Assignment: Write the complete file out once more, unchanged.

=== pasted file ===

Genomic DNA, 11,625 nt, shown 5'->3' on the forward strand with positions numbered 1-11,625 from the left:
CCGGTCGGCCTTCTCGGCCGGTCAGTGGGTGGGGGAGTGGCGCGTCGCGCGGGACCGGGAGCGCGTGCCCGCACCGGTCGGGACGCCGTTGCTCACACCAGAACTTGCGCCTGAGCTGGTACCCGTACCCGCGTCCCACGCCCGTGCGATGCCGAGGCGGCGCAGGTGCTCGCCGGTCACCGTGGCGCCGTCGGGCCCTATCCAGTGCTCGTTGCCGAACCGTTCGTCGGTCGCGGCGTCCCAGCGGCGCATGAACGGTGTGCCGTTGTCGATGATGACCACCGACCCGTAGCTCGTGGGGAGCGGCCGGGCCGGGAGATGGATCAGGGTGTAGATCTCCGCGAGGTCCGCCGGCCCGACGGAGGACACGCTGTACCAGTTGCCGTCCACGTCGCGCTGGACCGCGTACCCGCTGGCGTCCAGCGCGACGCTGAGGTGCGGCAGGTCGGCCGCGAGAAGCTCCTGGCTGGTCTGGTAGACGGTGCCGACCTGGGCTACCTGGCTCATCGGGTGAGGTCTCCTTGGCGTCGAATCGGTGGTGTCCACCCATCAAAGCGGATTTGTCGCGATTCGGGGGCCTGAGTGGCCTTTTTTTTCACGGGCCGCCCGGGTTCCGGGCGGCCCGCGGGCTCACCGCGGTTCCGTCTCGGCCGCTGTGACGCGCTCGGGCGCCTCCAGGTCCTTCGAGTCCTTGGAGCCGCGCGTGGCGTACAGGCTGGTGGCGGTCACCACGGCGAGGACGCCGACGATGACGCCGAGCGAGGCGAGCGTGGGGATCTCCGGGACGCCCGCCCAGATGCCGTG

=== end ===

Genomic DNA, 11,625 nt, shown 5'->3' on the forward strand with positions numbered 1-11,625 from the left:
CCGGTCGGCCTTCTCGGCCGGTCAGTGGGTGGGGGAGTGGCGCGTCGCGCGGGACCGGGAGCGCGTGCCCGCACCGGTCGGGACGCCGTTGCTCACACCAGAACTTGCGCCTGAGCTGGTACCCGTACCCGCGTCCCACGCCCGTGCGATGCCGAGGCGGCGCAGGTGCTCGCCGGTCACCGTGGCGCCGTCGGGCCCTATCCAGTGCTCGTTGCCGAACCGTTCGTCGGTCGCGGCGTCCCAGCGGCGCATGAACGGTGTGCCGTTGTCGATGATGACCACCGACCCGTAGCTCGTGGGGAGCGGCCGGGCCGGGAGATGGATCAGGGTGTAGATCTCCGCGAGGTCCGCCGGCCCGACGGAGGACACGCTGTACCAGTTGCCGTCCACGTCGCGCTGGACCGCGTACCCGCTGGCGTCCAGCGCGACGCTGAGGTGCGGCAGGTCGGCCGCGAGAAGCTCCTGGCTGGTCTGGTAGACGGTGCCGACCTGGGCTACCTGGCTCATCGGGTGAGGTCTCCTTGGCGTCGAATCGGTGGTGTCCACCCATCAAAGCGGATTTGTCGCGATTCGGGGGCCTGAGTGGCCTTTTTTTTCACGGGCCGCCCGGGTTCCGGGCGGCCCGCGGGCTCACCGCGGTTCCGTCTCGGCCGCTGTGACGCGCTCGGGCGCCTCCAGGTCCTTCGAGTCCTTGGAGCCGCGCGTGGCGTACAGGCTGGTGGCGGTCACCACGGCGAGGACGCCGACGATGACGCCGAGCGAGGCGAGCGTGGGGATCTCCGGGACGCCCGCCCAGATGCCGTG